Dispatch records from Aug. 4 protests suggest that Portland police officers fired the first "flash-bang" devices into a crowd in order to recover police cruisers surrounded by antifascist protesters.

The newly-released records also suggest protesters first threw projectiles after the first explosion.

A video of the moments just before the first munition exploded with an intense flash of light and loud bang shows officers first spotting the patrol vehicles and warning people in the crowd that if they do not move they will be hit.

The dispatch records, obtained by WW via a public records request, add more detail to the timeline of how police decided to fire the first explosive device.

"Patrol cars stuck in mid of antifa w/o Naito/Col," one call remark reads. "Will use arial [sic] distraction to move crowd back."

Officers then struggled to figure out who was responsible for the patrol cars and whether there were officers trapped in the vehicles. "Nobody in vehs," one remark said.

A police spokesman says it wasn't immediately apparent whether that report—that the vehicles were empty—was true.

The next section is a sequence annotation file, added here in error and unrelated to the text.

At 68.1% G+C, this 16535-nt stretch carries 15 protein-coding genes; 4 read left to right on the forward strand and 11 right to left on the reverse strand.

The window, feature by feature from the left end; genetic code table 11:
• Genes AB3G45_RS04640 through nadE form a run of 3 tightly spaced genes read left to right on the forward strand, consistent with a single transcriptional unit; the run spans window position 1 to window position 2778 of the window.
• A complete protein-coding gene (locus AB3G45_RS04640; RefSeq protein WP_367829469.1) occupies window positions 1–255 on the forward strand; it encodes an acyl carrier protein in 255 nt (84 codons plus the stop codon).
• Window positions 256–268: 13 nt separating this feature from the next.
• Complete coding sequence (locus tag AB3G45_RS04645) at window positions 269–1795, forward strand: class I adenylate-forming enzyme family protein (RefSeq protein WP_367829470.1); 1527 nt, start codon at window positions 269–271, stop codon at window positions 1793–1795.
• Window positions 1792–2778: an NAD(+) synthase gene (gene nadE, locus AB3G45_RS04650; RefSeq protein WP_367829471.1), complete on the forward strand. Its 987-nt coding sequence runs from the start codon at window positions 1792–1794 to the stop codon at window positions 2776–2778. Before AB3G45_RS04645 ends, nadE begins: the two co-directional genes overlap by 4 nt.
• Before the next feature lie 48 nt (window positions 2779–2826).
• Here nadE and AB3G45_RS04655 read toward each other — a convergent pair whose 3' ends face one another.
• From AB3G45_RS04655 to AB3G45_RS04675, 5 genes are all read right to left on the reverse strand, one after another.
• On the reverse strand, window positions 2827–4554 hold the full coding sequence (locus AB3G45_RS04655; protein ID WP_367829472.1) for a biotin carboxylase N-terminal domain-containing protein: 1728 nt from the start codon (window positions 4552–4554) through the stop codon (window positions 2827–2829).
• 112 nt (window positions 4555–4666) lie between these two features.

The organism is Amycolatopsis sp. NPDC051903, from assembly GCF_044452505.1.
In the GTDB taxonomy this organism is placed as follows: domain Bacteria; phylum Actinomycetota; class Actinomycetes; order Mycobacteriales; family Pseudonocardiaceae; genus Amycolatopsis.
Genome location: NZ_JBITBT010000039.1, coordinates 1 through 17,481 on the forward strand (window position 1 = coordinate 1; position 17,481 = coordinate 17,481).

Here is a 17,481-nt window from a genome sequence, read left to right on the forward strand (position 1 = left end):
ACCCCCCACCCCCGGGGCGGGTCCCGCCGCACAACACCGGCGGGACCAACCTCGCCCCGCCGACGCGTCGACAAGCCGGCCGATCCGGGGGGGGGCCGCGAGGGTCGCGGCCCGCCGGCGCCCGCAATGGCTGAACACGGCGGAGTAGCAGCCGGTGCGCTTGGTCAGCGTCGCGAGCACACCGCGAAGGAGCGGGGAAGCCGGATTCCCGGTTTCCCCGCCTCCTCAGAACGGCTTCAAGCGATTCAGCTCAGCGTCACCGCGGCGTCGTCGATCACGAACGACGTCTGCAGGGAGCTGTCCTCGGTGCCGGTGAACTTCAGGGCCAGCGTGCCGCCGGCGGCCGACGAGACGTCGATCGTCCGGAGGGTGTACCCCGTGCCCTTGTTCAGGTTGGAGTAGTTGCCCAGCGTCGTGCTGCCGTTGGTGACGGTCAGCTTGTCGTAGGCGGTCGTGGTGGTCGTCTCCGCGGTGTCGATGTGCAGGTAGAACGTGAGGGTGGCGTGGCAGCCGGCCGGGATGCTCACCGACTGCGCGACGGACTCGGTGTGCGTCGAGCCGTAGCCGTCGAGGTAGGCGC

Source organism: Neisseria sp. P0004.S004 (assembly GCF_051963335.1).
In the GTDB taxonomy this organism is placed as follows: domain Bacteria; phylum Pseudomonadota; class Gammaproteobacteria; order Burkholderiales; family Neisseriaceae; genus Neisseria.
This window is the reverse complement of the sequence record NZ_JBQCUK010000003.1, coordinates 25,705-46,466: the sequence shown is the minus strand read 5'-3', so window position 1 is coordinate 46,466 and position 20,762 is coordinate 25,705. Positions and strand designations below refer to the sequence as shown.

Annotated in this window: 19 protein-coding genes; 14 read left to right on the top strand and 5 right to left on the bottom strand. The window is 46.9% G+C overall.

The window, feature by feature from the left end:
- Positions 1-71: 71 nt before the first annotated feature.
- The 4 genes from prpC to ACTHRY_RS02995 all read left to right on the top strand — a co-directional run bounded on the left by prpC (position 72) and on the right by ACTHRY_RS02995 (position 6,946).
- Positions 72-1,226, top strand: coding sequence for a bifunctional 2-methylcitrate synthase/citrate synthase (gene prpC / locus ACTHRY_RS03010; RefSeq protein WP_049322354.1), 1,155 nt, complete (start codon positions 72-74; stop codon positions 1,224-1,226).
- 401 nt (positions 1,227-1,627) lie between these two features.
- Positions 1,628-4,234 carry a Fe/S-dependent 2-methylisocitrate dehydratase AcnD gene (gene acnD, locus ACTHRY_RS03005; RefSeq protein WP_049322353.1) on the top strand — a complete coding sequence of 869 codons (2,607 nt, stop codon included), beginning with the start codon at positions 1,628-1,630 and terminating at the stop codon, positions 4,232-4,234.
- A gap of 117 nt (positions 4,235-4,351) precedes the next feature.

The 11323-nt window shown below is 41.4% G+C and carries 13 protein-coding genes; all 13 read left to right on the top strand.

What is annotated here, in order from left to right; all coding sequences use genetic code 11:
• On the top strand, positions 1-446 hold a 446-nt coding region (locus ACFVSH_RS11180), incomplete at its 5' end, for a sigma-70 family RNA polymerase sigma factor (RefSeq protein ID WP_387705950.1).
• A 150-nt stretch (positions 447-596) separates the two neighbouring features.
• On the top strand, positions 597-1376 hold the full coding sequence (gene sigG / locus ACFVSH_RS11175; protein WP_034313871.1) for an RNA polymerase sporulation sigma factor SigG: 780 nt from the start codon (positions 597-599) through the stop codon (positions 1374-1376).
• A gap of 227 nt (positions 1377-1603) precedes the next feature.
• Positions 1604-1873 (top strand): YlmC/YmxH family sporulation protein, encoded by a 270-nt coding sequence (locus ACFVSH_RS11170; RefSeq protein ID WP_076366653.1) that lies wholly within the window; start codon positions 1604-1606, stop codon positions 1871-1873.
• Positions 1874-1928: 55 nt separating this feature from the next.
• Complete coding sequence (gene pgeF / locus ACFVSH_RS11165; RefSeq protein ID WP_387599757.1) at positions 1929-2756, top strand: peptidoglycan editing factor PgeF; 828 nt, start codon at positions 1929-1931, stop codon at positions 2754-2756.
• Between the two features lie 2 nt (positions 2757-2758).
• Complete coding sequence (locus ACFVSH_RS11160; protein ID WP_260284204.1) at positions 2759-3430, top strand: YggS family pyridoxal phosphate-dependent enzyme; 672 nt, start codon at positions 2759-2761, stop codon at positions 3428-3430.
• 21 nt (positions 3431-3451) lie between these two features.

"At the time that was broadcast it was unclear if that was an accurate statement and there was a belief there were possibly unaccounted for officers associated with the vehicles," Sgt. Christopher Burley says. Three police vehicles were damaged.

The dispatch record continues:

"Getting info they're trying to destroy the vehs."

"Use force."

"Will launch [aerial distraction devices] momentarily"

"Give announcements, let's move."

Within seconds of that order, officers reported being hit with bottles, rocks and cans. Witness accounts and video of the moment the first flash-bang exploded support the dispatch record's timeline. Many observers, including WW reporters at the scene, saw projectiles thrown after the first police munition exploded.

At the time, police said they thought officers trapped in the vehicles were being attacked. There were no officers in the patrol cars.